Ram Air Induction
Ram Air marks the induction system characterized by the openings on the car’s hood, grille or even below the bumpers in some Oldsmobile models. They design it to feed fresh air to the engine. Almost all muscle car manufacturers produced some kind of Ram Air devices. However, Pontiac was the most famous for naming its system, “Ram Air.” They marketed it as a special performance package on the GTO and Firebird/Trans Am models.
They presented this option on the 1967 GTO until the mid-70s. There are some reports that it was available in 1966 as a dealer installed option. But factory documents show that it was available to the public from 1967. Today, the Ram Air is a desirable option to have on your classic GTO or Firebird.
One of the most sought after options in the muscle car world is Hemi 426. This was optional engine on select Dodge and Plymouth muscle cars from 1966 to 1971. In muscle car mythology, they named the Hemi 426 “The Elephant” for its sheer size, power as well as cost. In the course of five years, Chrysler built around 10,000 units.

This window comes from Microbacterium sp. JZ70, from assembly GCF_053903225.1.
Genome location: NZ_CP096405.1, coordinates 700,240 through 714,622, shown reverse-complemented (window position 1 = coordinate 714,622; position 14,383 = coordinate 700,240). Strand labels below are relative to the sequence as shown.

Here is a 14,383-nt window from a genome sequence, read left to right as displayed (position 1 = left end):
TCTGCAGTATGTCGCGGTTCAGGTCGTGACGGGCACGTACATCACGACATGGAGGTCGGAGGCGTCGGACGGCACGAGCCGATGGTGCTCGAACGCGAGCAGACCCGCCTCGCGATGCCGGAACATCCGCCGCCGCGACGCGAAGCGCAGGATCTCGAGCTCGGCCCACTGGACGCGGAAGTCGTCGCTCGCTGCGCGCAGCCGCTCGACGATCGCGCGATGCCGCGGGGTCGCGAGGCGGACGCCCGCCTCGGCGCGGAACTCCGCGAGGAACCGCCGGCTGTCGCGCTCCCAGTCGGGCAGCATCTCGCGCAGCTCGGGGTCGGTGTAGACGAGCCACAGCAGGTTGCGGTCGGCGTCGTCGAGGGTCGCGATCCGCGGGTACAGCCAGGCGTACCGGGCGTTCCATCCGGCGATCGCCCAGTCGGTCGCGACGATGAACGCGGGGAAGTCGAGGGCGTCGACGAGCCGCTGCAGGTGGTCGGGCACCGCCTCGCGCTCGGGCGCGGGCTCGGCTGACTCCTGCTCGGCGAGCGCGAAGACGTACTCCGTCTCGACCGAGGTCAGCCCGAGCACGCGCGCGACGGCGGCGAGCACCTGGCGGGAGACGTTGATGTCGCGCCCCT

If a car comes with a Hemi from the factory, it can command an extremely high price. That’s because it is much rarer, more powerful and desirable than its siblings. Although they factory-rated the 426 Hemi at 425 HP, it was clear that the engine produced more. Most historians agree that the real output of the 1966 to 1971 street Hemi was over 500 HP.
If you wanted to buy Hemi back in the ’60s, it was quite expensive at $900 to $1,200. And that was around a third of the price of the car at the time. The Hemi was an expensive option since the production of the engine cost more. Also, such power required a heavy-duty suspension, frame and gearbox as mandatory options.
The Cobra Jet or CJ was Ford’s prime muscle car engine they introduced in 1968. It was available in the Mustang, Shelby and Torino. It was a 428 cubic inch V8 they rated at 335 HP. But as always, the power was closer to 450 HP. Even though Ford had several other powerful engines for its muscle cars, the 428 Cobra Jet was the option to have.
Due to its availability in the whole Mustang or Torino range, you could order your Cobra Jet in a plain body. That way, you’d have a true sleeper without spoilers or a graphics package. However, now those cars are rare and command high prices.
Buick Riviera GS
They conceived the Riviera as a personal luxury coupe. But Buick managed to turn it into a proper luxury muscle car if you optioned for the GS package. in 1965, Gran Sport or GS featured revised suspension, a bigger 425 engine, and a host of other performance upgrades.